Hi everyone! My name is Vignesh Elangovan, and I am currently a rising junior majoring in Molecular Biology. I am also minoring in Chemistry and Statistics with a Certificate in Conceptual Foundations of Medicine. Some of my hobbies include playing basketball and tennis, as well as running.
My current professional goal is to attend medical school to purse a medical degree. I hope to be a physician one day! In addition, I am also interested in continuing research during my academic career. Therefore, I am exploring MD/PhD or Physician-Scientist career paths as well. Nonetheless, the Health Sciences Research Fellowship is a great opportunity for me to interact with other like-minded peers with similar academic endeavors or interests. I can connect with people who are studying a research topic similar to mine or others who are studying completely different in the science field. I will also be able to develop connections within the Honors College, which is a great resource when I plan on applying to medical school.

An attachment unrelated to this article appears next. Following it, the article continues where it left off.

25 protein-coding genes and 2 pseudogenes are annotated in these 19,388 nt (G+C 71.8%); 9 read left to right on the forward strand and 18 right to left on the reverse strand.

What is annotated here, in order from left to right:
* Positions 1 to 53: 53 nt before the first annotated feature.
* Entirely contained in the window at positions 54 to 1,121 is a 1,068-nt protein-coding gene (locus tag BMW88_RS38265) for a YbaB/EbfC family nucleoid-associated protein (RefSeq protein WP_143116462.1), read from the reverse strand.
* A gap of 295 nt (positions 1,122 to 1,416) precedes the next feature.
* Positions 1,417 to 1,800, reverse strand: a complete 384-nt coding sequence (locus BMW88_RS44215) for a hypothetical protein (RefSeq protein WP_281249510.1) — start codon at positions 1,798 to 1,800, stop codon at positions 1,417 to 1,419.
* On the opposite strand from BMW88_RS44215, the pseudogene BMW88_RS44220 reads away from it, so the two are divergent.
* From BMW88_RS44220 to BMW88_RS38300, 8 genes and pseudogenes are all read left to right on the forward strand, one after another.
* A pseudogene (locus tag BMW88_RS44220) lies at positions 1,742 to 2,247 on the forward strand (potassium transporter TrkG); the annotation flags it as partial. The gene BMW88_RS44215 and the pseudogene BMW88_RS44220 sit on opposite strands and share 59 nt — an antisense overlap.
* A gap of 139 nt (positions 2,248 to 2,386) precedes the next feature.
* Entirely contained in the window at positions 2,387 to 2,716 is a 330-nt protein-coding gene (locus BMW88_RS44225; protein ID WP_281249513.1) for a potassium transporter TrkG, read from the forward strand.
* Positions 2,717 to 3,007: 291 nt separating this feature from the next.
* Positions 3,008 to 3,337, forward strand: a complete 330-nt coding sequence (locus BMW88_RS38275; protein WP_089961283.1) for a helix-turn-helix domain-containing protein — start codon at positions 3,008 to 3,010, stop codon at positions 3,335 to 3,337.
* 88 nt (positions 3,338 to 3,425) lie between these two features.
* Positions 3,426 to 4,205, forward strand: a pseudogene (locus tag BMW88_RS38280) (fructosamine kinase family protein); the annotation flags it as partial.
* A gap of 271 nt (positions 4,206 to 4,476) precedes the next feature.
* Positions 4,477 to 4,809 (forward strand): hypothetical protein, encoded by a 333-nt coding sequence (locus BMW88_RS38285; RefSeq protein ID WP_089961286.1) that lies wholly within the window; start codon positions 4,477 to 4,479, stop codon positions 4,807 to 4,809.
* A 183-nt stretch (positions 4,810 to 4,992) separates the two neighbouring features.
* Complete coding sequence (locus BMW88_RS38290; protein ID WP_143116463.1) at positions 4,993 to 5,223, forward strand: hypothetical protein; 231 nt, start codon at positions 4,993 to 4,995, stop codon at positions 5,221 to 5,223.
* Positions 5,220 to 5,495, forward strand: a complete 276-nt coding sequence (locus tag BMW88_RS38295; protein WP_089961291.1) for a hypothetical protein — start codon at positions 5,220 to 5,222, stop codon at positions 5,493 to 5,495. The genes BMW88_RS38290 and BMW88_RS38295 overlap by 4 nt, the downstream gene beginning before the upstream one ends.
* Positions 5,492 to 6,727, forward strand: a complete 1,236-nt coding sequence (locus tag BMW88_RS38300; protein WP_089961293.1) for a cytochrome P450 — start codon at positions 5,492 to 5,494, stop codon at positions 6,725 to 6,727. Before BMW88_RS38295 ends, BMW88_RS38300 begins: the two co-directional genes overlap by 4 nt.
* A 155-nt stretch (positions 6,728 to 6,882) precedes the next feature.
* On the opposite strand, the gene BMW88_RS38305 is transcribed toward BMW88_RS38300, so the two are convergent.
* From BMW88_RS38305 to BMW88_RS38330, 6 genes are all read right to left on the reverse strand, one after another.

I am doing research in the Patel Lab, under Dr. Ravi Patel. Our lab focuses on radiation oncology and immunology. My research project is using targeted radionuclide therapy to improve the
success of adoptive T cell therapy (ACT). Chimeric antigen receptor therapy (CAR T therapy), which is a type of ACT, is an immunotherapy treatment with limited efficacy with solid tumors. This could be due to an insufficient conditioning regimen – may include chemotherapy, monoclonal antibody therapy, and radiation in order to make room in the patient’s bone marrow for new blood stem cells to grow, help prevent the patient’s body from rejecting the transplanted cells and help kill any cancer cells that are in the body. Therefore, we are studying LLP2A labeled with 67Cu, which is a type of targeted radionuclide therapy, in order to create a more effective conditioning regimen.